Since N. maritimus happens to be one of the most abundant organisms on the planet, this could be a valuable discovery that will lead to a better understanding of the Earth's natural systems and climate change.
Composting: It has its downsides
Home or business composting is a great way to get rid of organic waste such as yard trimmings and food scraps and transform them into something useful. But it's not without its downside: The act of composting produces both carbon dioxide and methane. According to an EPA report (pdf), the amount of material composted in the U.S. from 1990 to 2010 increased 392 percent and methane emissions from composting have increased about the same percentage.
This shouldn't be a deterrent to composting, though. The amount of methane produced by composting is less than 1 percent what is produced by natural gas systems.
Oddly enough, the EPA estimates that composting levels have actually decreased by about 6 percent since 2008, so if you don't currently compost, you might want to consider starting. Compostable material you throw away will just end up emitting methane in landfills anyway, so you may as well do some good instead of sending your table scraps to the dump.
Rice: You're soaking in it
Rice may be one of the biggest food staples around the world, but its cultivation produced the third-highest levels of methane from all agricultural processes in 2010, according to an EPA report (pdf).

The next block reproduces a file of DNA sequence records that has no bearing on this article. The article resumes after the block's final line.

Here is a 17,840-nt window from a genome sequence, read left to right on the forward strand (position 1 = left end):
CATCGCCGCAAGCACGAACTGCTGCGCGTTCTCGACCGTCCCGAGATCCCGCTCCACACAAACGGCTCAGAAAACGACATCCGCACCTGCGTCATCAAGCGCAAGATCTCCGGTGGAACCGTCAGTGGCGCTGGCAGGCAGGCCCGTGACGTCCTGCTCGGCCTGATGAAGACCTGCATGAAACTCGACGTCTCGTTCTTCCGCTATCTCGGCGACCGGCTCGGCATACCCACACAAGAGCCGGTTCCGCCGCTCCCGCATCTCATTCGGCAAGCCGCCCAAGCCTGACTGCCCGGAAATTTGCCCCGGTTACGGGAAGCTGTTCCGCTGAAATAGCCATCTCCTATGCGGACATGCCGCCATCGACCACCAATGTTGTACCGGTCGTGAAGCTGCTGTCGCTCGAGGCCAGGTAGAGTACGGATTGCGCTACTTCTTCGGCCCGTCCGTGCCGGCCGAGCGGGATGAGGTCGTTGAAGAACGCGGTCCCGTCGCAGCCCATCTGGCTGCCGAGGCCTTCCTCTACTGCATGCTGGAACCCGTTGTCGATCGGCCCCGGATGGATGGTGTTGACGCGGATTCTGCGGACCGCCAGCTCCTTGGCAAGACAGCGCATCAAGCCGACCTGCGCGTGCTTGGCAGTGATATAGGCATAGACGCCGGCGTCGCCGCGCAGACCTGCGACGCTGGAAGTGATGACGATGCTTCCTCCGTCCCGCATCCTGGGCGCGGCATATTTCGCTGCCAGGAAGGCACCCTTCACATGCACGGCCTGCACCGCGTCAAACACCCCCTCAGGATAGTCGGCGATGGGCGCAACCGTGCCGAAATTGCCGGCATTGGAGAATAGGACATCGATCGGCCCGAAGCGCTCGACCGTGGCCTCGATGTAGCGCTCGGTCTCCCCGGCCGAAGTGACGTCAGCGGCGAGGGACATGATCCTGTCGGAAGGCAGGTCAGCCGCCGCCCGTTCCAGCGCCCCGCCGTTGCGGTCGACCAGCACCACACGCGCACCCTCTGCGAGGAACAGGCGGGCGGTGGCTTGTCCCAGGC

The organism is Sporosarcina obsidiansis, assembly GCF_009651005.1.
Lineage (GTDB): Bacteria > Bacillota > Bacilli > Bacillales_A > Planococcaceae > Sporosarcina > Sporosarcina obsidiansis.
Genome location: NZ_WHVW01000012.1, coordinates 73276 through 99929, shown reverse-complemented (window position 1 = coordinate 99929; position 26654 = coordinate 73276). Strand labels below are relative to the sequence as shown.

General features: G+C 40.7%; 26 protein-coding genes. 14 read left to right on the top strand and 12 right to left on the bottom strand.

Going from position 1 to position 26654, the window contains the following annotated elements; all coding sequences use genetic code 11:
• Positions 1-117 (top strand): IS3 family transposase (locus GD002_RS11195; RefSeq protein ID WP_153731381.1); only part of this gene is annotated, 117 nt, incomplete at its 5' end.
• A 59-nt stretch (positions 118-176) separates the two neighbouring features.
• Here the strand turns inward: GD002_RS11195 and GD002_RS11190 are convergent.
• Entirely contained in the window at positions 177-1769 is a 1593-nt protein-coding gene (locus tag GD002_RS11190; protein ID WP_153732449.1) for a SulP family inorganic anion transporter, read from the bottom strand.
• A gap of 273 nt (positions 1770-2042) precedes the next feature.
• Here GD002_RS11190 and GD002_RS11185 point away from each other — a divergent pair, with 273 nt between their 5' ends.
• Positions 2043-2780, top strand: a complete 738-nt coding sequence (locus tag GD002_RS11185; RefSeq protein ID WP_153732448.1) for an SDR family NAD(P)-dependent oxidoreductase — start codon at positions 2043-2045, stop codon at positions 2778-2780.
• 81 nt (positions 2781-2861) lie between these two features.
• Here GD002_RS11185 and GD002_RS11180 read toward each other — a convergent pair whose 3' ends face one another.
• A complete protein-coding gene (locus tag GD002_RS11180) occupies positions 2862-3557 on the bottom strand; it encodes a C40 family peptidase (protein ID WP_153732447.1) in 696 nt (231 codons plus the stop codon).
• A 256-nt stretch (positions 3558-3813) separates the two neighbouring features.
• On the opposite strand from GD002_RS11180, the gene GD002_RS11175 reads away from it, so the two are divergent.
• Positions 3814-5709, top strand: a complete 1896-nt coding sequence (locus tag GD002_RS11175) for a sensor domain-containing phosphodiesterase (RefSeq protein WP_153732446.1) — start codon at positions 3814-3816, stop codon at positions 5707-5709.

Rice is grown in flooded fields, a situation that depletes the soil of oxygen. Soils that are anaerobic (lacking oxygen) allow the bacteria that produce methane from decomposing organic matter to thrive. Some of this methane then bubbles to the surface, but most of it is diffused back into the atmosphere through the rice plants themselves.
The cultivate manner matters, according to the EPA, which found that rice plants growing in especially deep water tend to have dead roots, which blocks the methane from diffusing through the plants. In addition, nitrate and sulfate fertilizers appear to inhibit the formation of methane. In the U.S., states such as Texas and Florida practice what is known as a ratoon (or second) rice crop using regrowth from the first crop which produces higher levels of emissions.
Rice production was up in most of the eight U.S. states that grow it from 2006 to 2010, resulting in a 45 percent increase in methane emissions.
Semiconductors: You're using one right now
Guess what: the device you're using to read this article was manufactured with the help of methane. Specifically, the semiconductors in computers and mobile devices are produced using several different methane gases, including trifluoromethane, perfluoromethane and perfluoroethane. Some of this gas escapes in the waste process. According to an EPA report (pdf), the total of all of these gases released in 2010 was the equivalent of 5.4 teragrams of carbon dioxide.
There's good news, though: The semiconductor industry has made consistent improvements to reduce waste and emissions, reducing them by 26 percent between 1999 and 2010.
No matter where you go, methane is a part of life on this planet. Understanding where it comes from can help us to reduce manmade emissions in the future and reduce the amount of greenhouse gases we are putting into the atmosphere.
Related story on MNN: What is methane and why should I care?